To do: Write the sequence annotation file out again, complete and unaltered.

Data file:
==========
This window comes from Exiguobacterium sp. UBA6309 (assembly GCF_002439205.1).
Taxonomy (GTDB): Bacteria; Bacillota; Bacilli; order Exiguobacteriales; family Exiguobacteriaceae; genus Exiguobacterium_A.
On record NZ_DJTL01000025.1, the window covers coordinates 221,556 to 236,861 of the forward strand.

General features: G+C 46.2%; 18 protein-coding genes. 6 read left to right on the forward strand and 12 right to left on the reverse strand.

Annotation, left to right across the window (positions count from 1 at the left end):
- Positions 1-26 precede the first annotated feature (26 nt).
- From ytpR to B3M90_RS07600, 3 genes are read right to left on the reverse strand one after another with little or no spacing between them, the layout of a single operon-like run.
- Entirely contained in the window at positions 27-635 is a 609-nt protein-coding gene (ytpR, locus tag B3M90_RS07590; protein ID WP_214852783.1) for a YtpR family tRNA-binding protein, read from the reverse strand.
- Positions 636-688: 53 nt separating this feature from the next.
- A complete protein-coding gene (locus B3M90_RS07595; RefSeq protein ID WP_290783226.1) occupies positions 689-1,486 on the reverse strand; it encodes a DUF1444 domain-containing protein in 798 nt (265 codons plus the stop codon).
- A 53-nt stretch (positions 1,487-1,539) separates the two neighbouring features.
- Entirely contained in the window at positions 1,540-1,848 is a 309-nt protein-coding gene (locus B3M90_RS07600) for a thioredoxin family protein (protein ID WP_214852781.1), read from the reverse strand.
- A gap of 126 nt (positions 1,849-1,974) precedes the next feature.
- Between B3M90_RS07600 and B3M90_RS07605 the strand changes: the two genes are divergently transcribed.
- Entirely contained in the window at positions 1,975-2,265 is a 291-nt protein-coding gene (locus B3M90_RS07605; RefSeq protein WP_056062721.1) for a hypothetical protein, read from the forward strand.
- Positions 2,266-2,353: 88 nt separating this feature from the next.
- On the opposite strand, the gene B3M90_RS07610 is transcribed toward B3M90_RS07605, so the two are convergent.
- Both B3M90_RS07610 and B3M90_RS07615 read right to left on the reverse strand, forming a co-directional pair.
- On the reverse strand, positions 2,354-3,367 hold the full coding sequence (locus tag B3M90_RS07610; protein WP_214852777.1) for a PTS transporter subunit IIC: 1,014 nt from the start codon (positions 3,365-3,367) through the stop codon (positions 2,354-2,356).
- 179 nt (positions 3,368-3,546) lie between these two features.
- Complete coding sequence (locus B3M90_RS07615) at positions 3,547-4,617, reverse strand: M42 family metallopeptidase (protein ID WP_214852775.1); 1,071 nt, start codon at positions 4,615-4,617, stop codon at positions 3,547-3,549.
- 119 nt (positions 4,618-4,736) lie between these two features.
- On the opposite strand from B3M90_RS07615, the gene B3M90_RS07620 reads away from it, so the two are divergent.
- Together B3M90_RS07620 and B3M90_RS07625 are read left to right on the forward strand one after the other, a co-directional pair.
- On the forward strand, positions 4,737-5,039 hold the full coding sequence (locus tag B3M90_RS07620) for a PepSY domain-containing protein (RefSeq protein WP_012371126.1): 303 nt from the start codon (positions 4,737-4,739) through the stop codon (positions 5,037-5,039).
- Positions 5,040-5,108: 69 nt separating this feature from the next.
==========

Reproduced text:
This window comes from Exiguobacterium sp. UBA6309 (assembly GCF_002439205.1).
Taxonomy (GTDB): Bacteria; Bacillota; Bacilli; order Exiguobacteriales; family Exiguobacteriaceae; genus Exiguobacterium_A.
On record NZ_DJTL01000025.1, the window covers coordinates 221,556 to 236,861 of the forward strand.

General features: G+C 46.2%; 18 protein-coding genes. 6 read left to right on the forward strand and 12 right to left on the reverse strand.

Annotation, left to right across the window (positions count from 1 at the left end):
- Positions 1-26 precede the first annotated feature (26 nt).
- From ytpR to B3M90_RS07600, 3 genes are read right to left on the reverse strand one after another with little or no spacing between them, the layout of a single operon-like run.
- Entirely contained in the window at positions 27-635 is a 609-nt protein-coding gene (ytpR, locus tag B3M90_RS07590; protein ID WP_214852783.1) for a YtpR family tRNA-binding protein, read from the reverse strand.
- Positions 636-688: 53 nt separating this feature from the next.
- A complete protein-coding gene (locus B3M90_RS07595; RefSeq protein ID WP_290783226.1) occupies positions 689-1,486 on the reverse strand; it encodes a DUF1444 domain-containing protein in 798 nt (265 codons plus the stop codon).
- A 53-nt stretch (positions 1,487-1,539) separates the two neighbouring features.
- Entirely contained in the window at positions 1,540-1,848 is a 309-nt protein-coding gene (locus B3M90_RS07600) for a thioredoxin family protein (protein ID WP_214852781.1), read from the reverse strand.
- A gap of 126 nt (positions 1,849-1,974) precedes the next feature.
- Between B3M90_RS07600 and B3M90_RS07605 the strand changes: the two genes are divergently transcribed.
- Entirely contained in the window at positions 1,975-2,265 is a 291-nt protein-coding gene (locus B3M90_RS07605; RefSeq protein WP_056062721.1) for a hypothetical protein, read from the forward strand.
- Positions 2,266-2,353: 88 nt separating this feature from the next.
- On the opposite strand, the gene B3M90_RS07610 is transcribed toward B3M90_RS07605, so the two are convergent.
- Both B3M90_RS07610 and B3M90_RS07615 read right to left on the reverse strand, forming a co-directional pair.
- On the reverse strand, positions 2,354-3,367 hold the full coding sequence (locus tag B3M90_RS07610; protein WP_214852777.1) for a PTS transporter subunit IIC: 1,014 nt from the start codon (positions 3,365-3,367) through the stop codon (positions 2,354-2,356).
- 179 nt (positions 3,368-3,546) lie between these two features.
- Complete coding sequence (locus B3M90_RS07615) at positions 3,547-4,617, reverse strand: M42 family metallopeptidase (protein ID WP_214852775.1); 1,071 nt, start codon at positions 4,615-4,617, stop codon at positions 3,547-3,549.
- 119 nt (positions 4,618-4,736) lie between these two features.
- On the opposite strand from B3M90_RS07615, the gene B3M90_RS07620 reads away from it, so the two are divergent.
- Together B3M90_RS07620 and B3M90_RS07625 are read left to right on the forward strand one after the other, a co-directional pair.
- On the forward strand, positions 4,737-5,039 hold the full coding sequence (locus tag B3M90_RS07620) for a PepSY domain-containing protein (RefSeq protein WP_012371126.1): 303 nt from the start codon (positions 4,737-4,739) through the stop codon (positions 5,037-5,039).
- Positions 5,040-5,108: 69 nt separating this feature from the next.